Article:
1. Project management requires specialized skills that I don’t have and cannot afford to hire. Project management is as much of an art as it is a science. While it does take specialized skills and experience to be a seasoned project management practitioner, they are skills that can be learned over time. To “speed things up” it is possible to take a “crash course” in project management in as little as 4 or 5 days. Many entrepreneurs who start small businesses tend to possess the knowledge needed for project management, and “crash courses” build on these skills while introducing the specific theories, tools, and processes essential for project management. While attendees will not emerge from such courses as project experts, they can learn valuable skills to apply to their small business.


  1. It will require added time to follow project management practices. Having a process to follow may add time to the duration of an activity. However, to draw an analogy (that in itself requires project management to produce) – if you add an extension to your house, would you rather have a quality end result, or would you prefer to have it done quickly but with lots of problems (leaks, bad workmanship, et cetera)? Surely you would prefer the former. Given that small business projects can be deal-breakers if they go badly, doing it well is essential, and project management processes can help ensure you do things well.

While some of the above examples are not limited to the small business, they are common reasons we hear for their failure to adopt formal project management. Project management offers value for any size business, and does not require a large investment of cash capital to establish. In order to minimize risk and set a small business up for success, we contend that such businesses can benefit from some form of formal project management.


Gareth Byatt is Head of the IT Global Program Management Office for Lend Lease Corporation. Gareth has worked in several countries and lives in Sydney, Australia. Gareth has 14+ years of project and program management experience in IT and construction. He can be contacted through LinkedIn.

Gareth holds numerous degrees, certifications, and credentials in program and project management as follows: an MBA from one of the world"s leading education establishments, a 1st-class undergraduate management degree, and the PMP , PgMP , PMI-RMP , & PRINCE2 professional certifications. Gareth is also the APAC Region Director for the PMI"s PMOSIG and chairs several peer networking groups.

He has presented on PMO, program and project management at international conferences in the UK, Australia, & Asia including PMI APAC in 2010.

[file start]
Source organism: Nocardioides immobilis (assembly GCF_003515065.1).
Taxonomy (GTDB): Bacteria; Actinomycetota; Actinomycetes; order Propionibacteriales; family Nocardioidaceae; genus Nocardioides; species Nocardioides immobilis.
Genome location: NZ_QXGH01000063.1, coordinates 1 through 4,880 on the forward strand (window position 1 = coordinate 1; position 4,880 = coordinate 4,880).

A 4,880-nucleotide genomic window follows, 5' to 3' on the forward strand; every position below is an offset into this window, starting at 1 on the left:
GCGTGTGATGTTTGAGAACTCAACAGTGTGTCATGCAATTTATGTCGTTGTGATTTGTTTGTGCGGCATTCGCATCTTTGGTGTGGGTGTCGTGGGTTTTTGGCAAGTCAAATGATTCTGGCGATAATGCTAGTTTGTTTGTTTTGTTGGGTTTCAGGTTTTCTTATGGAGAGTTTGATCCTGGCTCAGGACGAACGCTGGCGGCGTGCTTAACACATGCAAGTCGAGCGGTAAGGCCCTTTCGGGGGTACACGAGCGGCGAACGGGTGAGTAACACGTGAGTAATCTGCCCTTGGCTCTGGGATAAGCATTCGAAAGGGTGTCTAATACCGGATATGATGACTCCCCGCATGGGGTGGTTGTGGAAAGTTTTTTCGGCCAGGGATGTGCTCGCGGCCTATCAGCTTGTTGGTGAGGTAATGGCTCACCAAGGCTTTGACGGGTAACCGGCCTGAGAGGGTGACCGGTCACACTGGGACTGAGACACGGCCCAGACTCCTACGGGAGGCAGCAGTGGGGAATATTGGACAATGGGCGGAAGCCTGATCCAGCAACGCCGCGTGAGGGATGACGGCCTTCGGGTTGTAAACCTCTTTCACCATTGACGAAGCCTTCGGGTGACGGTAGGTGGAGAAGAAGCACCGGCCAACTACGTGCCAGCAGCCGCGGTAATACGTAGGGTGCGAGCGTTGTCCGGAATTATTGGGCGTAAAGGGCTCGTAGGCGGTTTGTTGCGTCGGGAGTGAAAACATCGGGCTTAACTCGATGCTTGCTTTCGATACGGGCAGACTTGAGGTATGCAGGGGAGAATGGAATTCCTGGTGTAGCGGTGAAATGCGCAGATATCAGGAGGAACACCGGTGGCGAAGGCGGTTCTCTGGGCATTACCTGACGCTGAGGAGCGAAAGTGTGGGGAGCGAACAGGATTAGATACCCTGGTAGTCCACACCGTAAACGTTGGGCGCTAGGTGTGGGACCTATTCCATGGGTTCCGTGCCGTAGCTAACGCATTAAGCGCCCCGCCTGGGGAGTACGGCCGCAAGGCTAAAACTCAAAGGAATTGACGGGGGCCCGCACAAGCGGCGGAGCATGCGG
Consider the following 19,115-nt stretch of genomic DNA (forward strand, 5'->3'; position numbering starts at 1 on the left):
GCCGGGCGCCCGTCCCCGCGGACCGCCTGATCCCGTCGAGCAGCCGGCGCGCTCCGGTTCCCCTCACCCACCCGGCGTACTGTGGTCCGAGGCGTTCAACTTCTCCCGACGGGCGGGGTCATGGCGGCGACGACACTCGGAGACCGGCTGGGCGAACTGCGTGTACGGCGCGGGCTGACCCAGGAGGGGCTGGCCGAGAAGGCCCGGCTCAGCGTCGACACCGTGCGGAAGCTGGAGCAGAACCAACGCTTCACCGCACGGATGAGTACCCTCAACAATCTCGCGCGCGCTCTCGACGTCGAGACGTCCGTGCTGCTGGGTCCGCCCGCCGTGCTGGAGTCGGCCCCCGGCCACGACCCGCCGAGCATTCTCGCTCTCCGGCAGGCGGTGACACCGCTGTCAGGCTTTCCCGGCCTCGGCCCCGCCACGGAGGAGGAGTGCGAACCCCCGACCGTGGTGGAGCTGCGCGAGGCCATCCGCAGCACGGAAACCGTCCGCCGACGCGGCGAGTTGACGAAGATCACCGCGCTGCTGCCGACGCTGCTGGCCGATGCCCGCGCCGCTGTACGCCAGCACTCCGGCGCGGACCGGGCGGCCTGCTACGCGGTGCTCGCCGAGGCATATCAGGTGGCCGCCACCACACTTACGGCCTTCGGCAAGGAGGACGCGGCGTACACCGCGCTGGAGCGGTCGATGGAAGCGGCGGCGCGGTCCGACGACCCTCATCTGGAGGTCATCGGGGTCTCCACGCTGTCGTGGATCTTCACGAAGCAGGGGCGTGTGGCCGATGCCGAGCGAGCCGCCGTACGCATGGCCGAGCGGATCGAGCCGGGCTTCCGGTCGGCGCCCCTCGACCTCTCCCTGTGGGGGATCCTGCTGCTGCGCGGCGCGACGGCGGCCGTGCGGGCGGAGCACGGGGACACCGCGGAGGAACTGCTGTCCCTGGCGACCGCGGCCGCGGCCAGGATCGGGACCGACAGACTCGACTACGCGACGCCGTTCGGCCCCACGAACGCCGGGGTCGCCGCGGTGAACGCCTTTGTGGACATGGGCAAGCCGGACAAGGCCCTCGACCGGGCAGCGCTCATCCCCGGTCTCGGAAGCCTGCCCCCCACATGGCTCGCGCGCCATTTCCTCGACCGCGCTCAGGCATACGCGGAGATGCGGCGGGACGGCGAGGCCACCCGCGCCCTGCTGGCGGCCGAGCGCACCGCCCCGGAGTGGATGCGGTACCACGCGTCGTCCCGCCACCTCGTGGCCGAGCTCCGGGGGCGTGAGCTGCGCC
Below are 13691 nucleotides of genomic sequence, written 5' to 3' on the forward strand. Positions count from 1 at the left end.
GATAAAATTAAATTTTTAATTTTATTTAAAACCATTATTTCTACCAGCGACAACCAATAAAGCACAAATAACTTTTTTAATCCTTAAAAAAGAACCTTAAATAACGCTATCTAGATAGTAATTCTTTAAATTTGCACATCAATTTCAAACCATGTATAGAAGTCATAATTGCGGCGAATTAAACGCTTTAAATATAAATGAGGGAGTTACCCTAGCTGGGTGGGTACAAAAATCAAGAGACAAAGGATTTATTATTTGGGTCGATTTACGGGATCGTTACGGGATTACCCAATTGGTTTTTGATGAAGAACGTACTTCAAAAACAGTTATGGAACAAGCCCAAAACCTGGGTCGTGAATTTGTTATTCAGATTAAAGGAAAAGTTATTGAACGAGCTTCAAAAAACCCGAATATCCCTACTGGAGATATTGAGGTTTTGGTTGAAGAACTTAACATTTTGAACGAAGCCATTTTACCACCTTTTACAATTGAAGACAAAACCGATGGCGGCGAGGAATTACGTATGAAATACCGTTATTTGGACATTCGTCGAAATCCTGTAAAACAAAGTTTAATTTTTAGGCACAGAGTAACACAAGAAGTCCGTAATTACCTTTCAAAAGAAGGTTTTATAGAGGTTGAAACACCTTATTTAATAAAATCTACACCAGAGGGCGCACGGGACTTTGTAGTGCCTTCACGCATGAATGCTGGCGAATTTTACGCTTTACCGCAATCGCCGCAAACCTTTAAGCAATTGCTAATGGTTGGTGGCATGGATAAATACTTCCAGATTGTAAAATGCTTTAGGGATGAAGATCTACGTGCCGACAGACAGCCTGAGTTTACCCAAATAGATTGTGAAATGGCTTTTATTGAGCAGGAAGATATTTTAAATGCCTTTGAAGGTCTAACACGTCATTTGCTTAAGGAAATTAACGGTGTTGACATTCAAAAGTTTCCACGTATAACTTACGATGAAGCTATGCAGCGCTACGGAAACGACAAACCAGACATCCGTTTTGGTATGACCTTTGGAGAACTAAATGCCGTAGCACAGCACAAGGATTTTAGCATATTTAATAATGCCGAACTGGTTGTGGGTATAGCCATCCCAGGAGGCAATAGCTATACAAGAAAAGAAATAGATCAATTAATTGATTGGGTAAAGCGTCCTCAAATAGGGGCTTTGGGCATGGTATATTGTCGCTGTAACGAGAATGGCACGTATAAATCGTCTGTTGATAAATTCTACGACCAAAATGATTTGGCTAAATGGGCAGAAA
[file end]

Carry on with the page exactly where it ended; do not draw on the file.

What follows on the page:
Gary Hamilton is the Manager of the PMO and Governance within Bank of America"s Learning and Leadership Development Products organization. Gary lives in Bristol, Tennessee, USA and works out of Charlotte, North Carolina. He has 14+ years of project and program management experience in IT, finance, and human resources. Gary has won several internal awards for results achieved from projects and programs he managed as well as being named one of the Business Journal"s Top 40 Professionals in 2007. He can be contacted through LinkedIn.

Gary holds numerous degrees and certifications in IT, management, and project management and they include: an advanced MBA degree in finance, and has the PgMP , PMP , PMI-RMP , ITIL-F, and SSGB professional certifications.

Gary also is a 2009 Presidents" Volunteer Award recipient for his charitable work with local fire services and professional groups.


2010-PMI_AwardMedallion.ashxJeff Hodgkinson is a 30+ year veteran of Intel Corporation, where he continues on a progressive career as a program/project manager. Jeff received the 2010 PMI Distinguished Contribution Award for his support of the Project Management profession from the Project Management Institute. Jeff was also the 2nd place finalist for the 2009 Kerzner International Project Manager of the Year Award TM. He lives in Mesa, Arizona, USA and volunteers as the Associate Vice President for Credentials & Certifications for the Phoenix PMI Chapter. Because of his contributions to helping people achieve their goals, he is the third (3rd) most recommended person on LinkedIn, and is in the Top 100 (81st) most networked. Jeff holds numerous certifications and credentials in program and project management, which are as follows: CCS, CDT, CPC‚ CIPM‚ CPPM-Level 10, CDRP, CSQE, IPMA-B , ITIL-F, MPM‚ PME‚ PMOC, PMP , PgMP , PMI-RMP , PMW, and SSGB (Six Sigma Green Belt). He is an expert at program and project management principles and best practices and enjoys sharing his experiences with audiences around the globe.

Read 19705 times Last modified on Thursday, 21 April 2011 19:36